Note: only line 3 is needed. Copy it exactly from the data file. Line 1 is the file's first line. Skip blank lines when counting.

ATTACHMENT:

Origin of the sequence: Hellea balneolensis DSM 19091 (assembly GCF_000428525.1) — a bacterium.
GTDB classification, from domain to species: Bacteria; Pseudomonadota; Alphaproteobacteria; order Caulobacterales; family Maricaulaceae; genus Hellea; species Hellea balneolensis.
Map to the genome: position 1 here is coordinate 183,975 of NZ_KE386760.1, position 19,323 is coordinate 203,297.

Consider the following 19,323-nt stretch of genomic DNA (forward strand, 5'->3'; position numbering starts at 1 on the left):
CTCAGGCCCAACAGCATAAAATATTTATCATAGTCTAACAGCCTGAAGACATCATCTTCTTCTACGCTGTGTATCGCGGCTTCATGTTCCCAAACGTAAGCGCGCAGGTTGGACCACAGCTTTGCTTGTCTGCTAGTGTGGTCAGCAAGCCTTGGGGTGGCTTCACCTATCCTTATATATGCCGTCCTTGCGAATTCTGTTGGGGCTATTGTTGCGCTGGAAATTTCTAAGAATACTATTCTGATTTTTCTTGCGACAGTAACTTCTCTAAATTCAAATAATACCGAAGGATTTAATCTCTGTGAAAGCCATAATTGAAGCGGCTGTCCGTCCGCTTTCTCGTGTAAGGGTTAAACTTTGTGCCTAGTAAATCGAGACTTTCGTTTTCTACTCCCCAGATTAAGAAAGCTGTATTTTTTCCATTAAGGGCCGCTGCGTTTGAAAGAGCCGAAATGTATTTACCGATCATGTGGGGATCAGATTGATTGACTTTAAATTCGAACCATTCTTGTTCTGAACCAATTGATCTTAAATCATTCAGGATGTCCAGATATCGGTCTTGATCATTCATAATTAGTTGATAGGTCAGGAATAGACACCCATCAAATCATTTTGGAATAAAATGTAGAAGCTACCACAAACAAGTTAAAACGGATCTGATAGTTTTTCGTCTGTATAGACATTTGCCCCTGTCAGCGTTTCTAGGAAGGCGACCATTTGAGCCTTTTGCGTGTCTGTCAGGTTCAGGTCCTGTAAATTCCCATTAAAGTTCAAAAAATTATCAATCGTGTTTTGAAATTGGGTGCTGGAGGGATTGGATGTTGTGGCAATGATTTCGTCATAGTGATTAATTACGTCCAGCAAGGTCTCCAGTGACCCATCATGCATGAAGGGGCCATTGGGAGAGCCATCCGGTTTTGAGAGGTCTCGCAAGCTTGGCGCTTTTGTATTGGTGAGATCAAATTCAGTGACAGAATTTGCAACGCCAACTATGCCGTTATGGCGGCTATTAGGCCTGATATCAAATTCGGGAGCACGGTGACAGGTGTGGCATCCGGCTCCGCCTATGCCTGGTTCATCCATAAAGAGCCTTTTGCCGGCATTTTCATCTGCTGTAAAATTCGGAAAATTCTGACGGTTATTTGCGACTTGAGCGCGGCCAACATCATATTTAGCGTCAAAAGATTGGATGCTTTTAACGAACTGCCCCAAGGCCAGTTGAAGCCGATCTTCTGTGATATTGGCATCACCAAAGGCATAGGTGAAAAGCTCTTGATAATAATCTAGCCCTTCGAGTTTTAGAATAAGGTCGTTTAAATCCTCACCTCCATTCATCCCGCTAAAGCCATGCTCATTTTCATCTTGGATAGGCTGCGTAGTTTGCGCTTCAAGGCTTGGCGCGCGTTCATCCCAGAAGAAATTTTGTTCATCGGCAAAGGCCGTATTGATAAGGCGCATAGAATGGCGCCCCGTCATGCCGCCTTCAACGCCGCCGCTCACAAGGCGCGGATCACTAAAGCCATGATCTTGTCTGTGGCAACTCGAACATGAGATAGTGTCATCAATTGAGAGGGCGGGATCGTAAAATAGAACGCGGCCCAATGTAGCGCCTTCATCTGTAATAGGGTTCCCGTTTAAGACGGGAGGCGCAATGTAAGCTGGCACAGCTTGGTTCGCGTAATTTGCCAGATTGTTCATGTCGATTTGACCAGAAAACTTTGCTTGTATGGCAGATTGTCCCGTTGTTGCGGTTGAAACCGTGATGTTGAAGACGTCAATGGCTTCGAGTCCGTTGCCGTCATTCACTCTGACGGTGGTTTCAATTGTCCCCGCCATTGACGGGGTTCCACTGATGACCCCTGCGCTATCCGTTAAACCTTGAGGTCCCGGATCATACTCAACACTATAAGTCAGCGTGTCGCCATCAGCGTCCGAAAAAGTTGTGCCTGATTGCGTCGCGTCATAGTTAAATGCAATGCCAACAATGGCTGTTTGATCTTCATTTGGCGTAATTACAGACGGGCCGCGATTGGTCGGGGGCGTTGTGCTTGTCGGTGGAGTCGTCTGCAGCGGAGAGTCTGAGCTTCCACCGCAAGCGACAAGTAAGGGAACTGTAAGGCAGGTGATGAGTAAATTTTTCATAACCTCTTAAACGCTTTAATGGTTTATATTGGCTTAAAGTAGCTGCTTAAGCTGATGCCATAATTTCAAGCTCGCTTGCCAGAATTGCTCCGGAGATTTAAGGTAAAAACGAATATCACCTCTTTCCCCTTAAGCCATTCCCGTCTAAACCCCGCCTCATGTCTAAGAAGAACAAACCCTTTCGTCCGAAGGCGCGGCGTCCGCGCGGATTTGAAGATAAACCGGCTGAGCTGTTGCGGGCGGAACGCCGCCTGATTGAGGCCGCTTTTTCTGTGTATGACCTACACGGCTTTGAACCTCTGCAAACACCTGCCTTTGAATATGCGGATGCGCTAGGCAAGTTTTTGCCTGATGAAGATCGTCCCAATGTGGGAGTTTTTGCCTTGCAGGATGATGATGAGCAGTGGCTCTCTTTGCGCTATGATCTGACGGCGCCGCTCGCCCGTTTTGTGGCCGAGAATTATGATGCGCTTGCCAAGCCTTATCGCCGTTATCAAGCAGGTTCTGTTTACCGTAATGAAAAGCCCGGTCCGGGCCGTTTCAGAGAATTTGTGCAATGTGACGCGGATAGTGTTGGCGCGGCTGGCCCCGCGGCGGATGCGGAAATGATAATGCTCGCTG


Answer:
Map to the genome: position 1 here is coordinate 183,975 of NZ_KE386760.1, position 19,323 is coordinate 203,297.